For the past four years, New York employers have had to look over their shoulder to see if the New York State Labor Department was knocking on their door to review the classification of their employees. That is because in 2007, New York formed a Task Force to deal with the issue of worker misclassification – – that is, improperly classifying a W-2 employee as a 1099 independent contractor. Since then, hundreds of businesses have faced audits and penalties as a result of misclassification.
The Federal government has followed suit, announcing that it is committing additional funds to investigate and prosecute employers who misclassify their workers as independent contractors.
On September 21, 2011, the IRS announced that it would be offering a new program to businesses which would permit them to voluntarily reclassify their workers as W-2 employees for federal employment tax purposes. The Voluntary Classification Settlement Program (VCSP) permits eligible businesses to voluntarily reclassify their workers as W-2 employees for future tax periods, with limited federal employment tax liability for previously misclassifying these workers as independent contractors. To participate, the business must meet eligibility standards, apply to participate, and enter into an agreement with the IRS.
To be eligible, a business must have consistently treated the workers as independent contractors, and must have filed all required Forms 1099 for the workers for the previous three years. The business cannot currently be under audit by the IRS, or by the federal Department of Labor or any state agency. A previously audited business will only be eligible if the business has complied with the results of the audit.
The participating business must voluntarily agree to prospectively treat the class of workers as employees for tax purposes. In exchange, the business will pay only ten percent of the employment tax liability that may have been due on compensation paid to the workers for the most recent tax year, will not be liable for any interest and penalties on the liability, and will not be subject to an employment tax audit concerning misclassification for prior years. However, the participating business must agree to extend the statute of limitations for the three calendar years after which the business signs the agreement to treat the workers as employees, thus lengthening the potential period of prosecution for future violations. Information about the program and applications will be available on http://www.irs.gov/.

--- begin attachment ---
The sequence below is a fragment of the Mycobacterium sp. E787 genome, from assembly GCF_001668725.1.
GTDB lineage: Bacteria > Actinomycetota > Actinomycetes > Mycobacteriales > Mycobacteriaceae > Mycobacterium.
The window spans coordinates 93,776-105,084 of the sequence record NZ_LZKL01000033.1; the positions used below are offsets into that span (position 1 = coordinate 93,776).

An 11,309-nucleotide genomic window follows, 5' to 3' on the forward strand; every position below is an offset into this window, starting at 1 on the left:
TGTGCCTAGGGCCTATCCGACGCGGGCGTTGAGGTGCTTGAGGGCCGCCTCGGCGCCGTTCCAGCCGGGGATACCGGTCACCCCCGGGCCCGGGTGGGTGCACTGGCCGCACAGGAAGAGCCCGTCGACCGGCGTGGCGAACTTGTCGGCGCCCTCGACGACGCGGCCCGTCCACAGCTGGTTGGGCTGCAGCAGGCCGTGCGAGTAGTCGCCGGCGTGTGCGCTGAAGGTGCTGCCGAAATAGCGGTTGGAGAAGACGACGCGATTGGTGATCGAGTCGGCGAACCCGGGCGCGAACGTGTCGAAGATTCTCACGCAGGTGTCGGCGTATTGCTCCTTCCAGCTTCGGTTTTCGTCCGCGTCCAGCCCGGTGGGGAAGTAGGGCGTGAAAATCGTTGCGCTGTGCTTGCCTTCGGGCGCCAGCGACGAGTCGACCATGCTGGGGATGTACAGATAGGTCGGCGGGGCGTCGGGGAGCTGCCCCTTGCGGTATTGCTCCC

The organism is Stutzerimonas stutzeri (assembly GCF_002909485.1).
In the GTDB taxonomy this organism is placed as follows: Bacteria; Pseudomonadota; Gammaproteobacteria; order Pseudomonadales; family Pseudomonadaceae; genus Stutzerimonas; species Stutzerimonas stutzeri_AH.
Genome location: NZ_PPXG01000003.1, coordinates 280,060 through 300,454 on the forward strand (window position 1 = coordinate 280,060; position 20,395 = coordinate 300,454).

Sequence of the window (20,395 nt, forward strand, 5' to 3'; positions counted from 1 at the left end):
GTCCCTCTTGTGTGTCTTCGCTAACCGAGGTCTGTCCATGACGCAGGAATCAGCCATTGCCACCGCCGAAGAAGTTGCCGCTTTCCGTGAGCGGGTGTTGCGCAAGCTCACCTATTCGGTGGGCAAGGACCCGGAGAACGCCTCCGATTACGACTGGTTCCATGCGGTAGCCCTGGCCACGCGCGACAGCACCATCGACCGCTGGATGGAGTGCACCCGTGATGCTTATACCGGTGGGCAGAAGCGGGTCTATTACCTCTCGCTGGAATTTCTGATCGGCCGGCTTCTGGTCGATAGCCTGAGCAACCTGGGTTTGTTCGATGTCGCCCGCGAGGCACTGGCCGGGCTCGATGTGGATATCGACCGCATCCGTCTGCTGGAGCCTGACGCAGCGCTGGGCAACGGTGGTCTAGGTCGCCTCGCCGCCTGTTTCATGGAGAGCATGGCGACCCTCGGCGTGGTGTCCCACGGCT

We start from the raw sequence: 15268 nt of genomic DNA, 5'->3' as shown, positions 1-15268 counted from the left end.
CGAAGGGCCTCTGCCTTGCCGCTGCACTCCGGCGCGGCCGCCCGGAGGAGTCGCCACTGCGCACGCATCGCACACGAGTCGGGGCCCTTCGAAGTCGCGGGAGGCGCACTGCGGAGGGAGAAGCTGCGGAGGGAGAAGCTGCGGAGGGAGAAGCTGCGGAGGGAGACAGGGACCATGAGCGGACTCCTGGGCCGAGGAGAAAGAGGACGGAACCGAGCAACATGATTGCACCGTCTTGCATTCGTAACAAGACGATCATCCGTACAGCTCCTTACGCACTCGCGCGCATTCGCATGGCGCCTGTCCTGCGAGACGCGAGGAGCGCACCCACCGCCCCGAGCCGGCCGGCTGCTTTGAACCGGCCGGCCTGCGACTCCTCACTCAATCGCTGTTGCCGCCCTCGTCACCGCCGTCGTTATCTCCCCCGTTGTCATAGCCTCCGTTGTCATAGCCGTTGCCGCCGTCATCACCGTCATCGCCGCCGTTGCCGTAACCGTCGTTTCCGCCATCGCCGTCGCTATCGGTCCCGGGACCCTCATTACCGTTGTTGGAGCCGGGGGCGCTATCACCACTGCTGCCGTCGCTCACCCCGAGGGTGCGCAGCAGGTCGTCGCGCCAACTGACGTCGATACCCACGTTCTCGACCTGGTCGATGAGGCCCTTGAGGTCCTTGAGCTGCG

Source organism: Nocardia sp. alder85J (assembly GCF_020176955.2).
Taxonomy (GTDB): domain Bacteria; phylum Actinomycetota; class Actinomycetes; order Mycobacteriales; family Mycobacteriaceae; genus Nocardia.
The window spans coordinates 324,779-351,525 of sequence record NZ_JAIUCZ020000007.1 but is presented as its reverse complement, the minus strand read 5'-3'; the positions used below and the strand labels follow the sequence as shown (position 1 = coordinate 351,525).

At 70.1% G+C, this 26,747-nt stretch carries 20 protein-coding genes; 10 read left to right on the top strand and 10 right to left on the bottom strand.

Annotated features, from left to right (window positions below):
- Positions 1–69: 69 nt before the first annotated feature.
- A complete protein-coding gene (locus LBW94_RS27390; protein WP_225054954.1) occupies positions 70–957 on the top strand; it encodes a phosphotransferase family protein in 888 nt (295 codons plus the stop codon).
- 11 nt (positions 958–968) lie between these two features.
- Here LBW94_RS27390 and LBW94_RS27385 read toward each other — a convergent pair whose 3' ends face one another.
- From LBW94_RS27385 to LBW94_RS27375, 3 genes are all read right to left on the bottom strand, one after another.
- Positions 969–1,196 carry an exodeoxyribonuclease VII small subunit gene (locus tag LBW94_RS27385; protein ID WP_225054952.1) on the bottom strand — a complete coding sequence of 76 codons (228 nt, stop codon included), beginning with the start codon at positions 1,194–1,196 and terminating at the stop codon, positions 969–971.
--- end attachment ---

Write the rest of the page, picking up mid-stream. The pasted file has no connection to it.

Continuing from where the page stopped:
One note of caution -it is unclear whether the IRS will be sharing information about the reclassification with other governmental agencies, and it is unclear how other agencies will treat it. For example, if the IRS shared information with the New York State Department of Labor without some concomitant New York State amnesty, it would be possible for New York State to come back against the business for unpaid unemployment taxes and workers compensation coverage, along with interest and penalties. This firm has contacted the Acting Chair of the Misclassification Task force to ascertain how the New York authorities will treat participation in this program, but has not yet received an opinion. Therefore, our best advice is to proceed cautiously, should you choose to take advantage of this new program. When we obtain more information, we will let you know.
If you have any questions about this or any other employment-related issues, please contact Sharon P. Stiller, Esq. in our Employment Law Group, or your attorney contact at our firm.